Henderson v Dorset Healthcare University NHS Foundation Trust [2020] UKSC 43 (30 October 2020)

A suffers from paranoid schizophrenia or schizoaffective disorder. On 25 August 2010 she stabbed her mother to death whilst experiencing a serious psychotic episode. She was charged with her mother’s murder but, in view of the psychiatric evidence, the prosecution agreed to a plea of manslaughter by reason of diminished responsibility. That plea was accepted by the court… A has remained subject to detention… [1]

R has admitted liability in negligence in failing to return the appellant to hospital on the basis of her manifest psychotic state. The tragic killing of her mother would not have occurred had this been done. [2]

A advances various heads of damages against the respondent as a result of its admitted negligence. Liability for these heads of damages is denied on the grounds that the damages claimed by A are the consequence of: (i) the sentence imposed on her by the criminal court; and/or (ii) her criminal act of manslaughter, and are therefore irrecoverable by reason of the doctrine of ex turpi causa non oritur actio/illegality. [3]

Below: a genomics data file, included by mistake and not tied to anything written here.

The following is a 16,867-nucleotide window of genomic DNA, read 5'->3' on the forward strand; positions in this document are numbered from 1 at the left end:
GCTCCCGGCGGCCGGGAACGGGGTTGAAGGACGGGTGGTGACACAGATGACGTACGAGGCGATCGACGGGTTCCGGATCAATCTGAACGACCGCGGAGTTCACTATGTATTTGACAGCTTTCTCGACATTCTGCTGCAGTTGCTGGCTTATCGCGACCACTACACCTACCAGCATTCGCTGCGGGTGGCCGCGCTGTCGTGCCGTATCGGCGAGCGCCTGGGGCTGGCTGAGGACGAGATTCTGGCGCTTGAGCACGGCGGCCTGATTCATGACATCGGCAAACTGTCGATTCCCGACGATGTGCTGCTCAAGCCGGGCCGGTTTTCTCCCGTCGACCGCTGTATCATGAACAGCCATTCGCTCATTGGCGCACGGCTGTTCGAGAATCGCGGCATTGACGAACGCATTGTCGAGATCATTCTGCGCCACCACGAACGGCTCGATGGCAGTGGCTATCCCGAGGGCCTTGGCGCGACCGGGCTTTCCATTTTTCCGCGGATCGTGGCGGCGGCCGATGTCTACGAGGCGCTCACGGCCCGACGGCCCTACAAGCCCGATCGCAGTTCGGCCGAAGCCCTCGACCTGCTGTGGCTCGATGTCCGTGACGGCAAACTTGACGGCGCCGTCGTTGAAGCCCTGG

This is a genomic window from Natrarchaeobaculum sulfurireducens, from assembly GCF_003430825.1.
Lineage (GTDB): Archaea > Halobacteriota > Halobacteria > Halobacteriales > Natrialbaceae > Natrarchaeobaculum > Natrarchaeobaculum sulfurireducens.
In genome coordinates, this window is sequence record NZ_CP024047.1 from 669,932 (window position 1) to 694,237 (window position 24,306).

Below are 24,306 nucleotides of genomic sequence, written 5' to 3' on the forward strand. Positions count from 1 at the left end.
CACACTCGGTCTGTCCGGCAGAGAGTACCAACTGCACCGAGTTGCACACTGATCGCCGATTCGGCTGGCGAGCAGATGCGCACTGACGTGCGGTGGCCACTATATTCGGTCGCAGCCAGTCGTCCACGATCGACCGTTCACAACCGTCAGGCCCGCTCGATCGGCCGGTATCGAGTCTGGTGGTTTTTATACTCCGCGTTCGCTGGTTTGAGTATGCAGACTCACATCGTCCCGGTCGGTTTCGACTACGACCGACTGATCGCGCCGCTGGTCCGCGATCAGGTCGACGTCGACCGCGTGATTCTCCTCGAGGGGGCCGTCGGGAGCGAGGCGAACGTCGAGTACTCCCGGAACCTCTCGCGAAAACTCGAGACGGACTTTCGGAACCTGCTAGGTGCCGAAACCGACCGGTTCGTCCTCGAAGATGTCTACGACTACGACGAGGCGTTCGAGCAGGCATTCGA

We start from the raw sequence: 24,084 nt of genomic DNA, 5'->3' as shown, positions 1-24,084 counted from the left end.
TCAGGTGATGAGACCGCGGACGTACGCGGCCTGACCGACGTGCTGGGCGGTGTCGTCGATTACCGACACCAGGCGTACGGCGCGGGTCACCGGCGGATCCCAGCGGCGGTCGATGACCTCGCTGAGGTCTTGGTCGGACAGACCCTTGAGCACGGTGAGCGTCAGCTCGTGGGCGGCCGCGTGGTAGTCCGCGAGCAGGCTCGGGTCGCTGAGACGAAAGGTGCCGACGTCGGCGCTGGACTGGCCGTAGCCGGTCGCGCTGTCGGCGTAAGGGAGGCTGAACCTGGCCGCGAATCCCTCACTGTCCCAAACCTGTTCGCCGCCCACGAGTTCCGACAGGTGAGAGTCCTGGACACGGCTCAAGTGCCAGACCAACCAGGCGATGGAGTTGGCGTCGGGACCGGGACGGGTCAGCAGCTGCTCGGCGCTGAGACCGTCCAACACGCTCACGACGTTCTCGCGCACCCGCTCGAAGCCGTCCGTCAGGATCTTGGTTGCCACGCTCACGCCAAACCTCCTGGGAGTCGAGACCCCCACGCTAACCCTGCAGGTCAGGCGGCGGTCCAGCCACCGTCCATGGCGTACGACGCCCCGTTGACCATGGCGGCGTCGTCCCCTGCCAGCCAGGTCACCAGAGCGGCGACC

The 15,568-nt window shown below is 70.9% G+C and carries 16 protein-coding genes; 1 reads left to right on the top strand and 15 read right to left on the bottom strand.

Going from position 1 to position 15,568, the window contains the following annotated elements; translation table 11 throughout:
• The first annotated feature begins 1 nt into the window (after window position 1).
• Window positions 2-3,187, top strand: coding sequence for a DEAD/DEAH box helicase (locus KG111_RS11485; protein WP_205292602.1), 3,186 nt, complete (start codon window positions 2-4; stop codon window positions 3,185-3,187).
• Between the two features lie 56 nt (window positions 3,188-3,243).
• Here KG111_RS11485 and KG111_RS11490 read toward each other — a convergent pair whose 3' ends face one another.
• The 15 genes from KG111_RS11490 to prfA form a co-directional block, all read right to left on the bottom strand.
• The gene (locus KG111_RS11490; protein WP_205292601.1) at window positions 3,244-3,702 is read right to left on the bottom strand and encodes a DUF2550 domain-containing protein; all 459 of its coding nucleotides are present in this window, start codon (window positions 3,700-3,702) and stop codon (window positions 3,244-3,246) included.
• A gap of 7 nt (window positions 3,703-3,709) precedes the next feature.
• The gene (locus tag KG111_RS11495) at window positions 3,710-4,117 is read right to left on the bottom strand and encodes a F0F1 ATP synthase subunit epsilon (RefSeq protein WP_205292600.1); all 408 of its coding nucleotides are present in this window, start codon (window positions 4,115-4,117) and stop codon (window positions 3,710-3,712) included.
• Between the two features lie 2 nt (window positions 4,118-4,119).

Similar claims for damages to those made by the appellant were held to be irrecoverable by the House of Lords in Gray v Thames Trains Ltd [2009] UKHL 33; [2009] AC 1339, also a case of manslaughter on the grounds of diminished responsibility. The appeal raises the question of whether Gray can be distinguished and, if not, whether it should be departed from, in particular in the light of the Supreme Court decision concerning illegality in Patel v Mirza [2016] UKSC 42; [2017] AC 467 . [4]

[The psychiatric evidence did not support the defence of insanity but supported the defence of diminished responsibility…] [13 and 14]

the appeal should be dismissed… [150]